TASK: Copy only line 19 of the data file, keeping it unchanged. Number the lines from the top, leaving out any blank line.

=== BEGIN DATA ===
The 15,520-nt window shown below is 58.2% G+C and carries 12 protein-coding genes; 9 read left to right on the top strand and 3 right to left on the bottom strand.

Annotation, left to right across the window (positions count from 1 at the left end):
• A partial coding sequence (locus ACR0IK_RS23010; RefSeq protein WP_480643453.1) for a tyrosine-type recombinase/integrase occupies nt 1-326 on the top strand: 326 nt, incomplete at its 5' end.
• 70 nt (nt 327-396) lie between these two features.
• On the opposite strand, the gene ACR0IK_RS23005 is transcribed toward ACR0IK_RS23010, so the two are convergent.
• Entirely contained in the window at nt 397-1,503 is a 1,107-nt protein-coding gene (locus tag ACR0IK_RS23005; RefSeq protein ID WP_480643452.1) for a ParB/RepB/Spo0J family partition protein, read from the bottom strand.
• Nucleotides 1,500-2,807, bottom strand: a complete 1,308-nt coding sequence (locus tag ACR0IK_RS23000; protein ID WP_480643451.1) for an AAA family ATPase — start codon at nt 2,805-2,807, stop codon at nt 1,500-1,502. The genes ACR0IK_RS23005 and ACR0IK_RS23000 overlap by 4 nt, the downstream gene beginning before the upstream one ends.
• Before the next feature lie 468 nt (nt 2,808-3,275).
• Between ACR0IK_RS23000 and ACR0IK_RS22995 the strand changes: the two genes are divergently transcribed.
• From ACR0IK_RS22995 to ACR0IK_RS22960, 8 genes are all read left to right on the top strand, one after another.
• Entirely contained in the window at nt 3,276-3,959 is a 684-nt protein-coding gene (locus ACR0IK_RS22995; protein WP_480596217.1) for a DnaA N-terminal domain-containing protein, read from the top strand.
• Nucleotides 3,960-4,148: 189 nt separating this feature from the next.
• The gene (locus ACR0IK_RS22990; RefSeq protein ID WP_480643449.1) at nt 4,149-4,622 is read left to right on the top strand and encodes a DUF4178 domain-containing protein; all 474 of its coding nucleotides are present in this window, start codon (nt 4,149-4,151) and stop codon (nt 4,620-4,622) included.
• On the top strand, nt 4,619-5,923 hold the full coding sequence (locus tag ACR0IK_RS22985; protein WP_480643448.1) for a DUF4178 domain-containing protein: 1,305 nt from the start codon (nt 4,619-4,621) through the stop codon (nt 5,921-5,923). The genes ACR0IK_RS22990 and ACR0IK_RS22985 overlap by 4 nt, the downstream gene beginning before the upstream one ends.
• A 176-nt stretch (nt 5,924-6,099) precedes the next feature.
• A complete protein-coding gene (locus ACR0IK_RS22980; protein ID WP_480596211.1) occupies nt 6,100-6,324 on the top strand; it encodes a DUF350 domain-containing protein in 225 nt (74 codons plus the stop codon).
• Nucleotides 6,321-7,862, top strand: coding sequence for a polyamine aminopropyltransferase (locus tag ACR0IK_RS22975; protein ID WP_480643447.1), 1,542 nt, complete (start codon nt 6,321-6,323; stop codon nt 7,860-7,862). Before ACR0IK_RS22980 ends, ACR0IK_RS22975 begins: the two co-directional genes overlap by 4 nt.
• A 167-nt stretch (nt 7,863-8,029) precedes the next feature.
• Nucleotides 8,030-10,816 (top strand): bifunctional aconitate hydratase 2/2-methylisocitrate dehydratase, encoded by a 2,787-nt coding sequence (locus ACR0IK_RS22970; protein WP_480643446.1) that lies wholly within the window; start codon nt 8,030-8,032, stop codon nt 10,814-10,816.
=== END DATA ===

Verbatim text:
• Nucleotides 8,030-10,816 (top strand): bifunctional aconitate hydratase 2/2-methylisocitrate dehydratase, encoded by a 2,787-nt coding sequence (locus ACR0IK_RS22970; protein WP_480643446.1) that lies wholly within the window; start codon nt 8,030-8,032, stop codon nt 10,814-10,816.